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【報告】The 55th Tokyo Colloquium of Cognitive Philosophy (TCCP)

2015.08.07 信原幸弘, 林禅之

The speaker of the 55th TCCP was Yoshiyuki Hayashi (University of Tokyo). This is a summary of his presentation, which was titled “Hedonism and Reality.”


Some could claim that happiness is utterly irrelevant to what is going on in the world. What is necessary and sufficient for happiness is what is happening in our heads, namely, our mental states. Hedonism is one of these mental states theories, according to which we can obtain happiness when pleasure outweighs pain; what is needed for happiness can be reduced to pleasure and pain that are nothing but mental states.

Hedonism faces a strong objection from the “experience machine” thought experiment by Robert Nozick. Imagine a machine that directly affects your neural circuits so that you would entertain very pleasurable experiences. They are not real, however, in the sense that actually they do not have correspondent events in the world. Would you use this machine for the rest of your life, at the expense of the real experiences? According to Nozick, many would prefer the real life, even though it was much harder than the virtual ones.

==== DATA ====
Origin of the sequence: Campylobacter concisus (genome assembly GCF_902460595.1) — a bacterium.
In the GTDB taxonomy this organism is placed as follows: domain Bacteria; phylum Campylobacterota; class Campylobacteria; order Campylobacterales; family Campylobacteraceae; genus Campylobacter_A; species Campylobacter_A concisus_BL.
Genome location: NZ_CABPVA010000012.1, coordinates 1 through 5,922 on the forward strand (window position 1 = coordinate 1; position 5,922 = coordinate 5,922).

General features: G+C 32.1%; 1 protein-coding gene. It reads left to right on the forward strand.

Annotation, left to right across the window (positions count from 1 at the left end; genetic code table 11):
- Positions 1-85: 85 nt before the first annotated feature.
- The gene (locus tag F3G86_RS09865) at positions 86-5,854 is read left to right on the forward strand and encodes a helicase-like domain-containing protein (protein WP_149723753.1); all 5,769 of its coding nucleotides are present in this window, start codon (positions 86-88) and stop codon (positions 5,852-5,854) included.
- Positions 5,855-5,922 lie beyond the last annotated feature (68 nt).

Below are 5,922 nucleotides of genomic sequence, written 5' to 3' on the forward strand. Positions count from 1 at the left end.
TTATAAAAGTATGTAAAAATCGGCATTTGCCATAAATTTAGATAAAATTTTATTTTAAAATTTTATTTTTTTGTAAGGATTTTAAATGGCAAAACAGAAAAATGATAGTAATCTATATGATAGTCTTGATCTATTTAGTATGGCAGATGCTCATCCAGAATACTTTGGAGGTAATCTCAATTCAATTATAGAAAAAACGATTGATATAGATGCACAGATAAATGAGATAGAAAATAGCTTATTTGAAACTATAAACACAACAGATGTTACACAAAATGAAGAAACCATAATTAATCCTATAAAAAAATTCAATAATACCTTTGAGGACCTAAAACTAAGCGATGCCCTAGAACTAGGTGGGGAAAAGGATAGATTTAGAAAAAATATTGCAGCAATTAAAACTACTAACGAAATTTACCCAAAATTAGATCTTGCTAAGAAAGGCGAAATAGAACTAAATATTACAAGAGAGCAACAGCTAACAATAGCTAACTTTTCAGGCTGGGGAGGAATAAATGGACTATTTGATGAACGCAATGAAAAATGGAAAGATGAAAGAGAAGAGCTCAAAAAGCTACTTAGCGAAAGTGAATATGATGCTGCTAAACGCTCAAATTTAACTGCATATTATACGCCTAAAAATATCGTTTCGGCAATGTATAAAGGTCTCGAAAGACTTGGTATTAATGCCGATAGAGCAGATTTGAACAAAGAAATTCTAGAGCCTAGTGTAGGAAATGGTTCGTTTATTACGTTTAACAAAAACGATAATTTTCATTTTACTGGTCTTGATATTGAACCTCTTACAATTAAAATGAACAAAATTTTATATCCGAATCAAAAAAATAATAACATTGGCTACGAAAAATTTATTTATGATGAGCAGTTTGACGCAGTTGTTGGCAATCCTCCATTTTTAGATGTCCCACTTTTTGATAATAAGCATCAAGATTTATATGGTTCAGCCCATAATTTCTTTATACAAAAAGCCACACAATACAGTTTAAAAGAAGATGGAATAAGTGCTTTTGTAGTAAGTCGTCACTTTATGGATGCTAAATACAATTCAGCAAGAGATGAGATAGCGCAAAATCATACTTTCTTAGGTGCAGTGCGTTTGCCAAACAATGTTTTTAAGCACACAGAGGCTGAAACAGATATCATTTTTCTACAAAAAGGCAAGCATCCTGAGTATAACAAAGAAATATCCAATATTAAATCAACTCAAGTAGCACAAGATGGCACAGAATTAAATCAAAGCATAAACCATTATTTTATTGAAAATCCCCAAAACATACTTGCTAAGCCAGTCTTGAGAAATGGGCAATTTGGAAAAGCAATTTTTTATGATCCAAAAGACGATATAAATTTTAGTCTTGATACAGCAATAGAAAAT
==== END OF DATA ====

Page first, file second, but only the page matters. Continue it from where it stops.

Anti-mental theorists seem to hold both that:
(1) One must strongly believe that their mental states must correspond to the reality.
(2) This belief C must be true.

Using an experience machine would not satisfy (2). The first part of this presentation examined this condition (2), and concluded that under some situation in which we cannot know in principle whether we live in the real world or a virtual world, everyone could agree that we can obtain happiness in a virtual world. The second part of the presentation explored a possible application, whose tentative conclusion was that an artificial conscious life with good states is presumably preferable to death, if the subject cannot get the knowledge that their conscious life is artificially manipulated.

(Yoshiyuki Hayashi)

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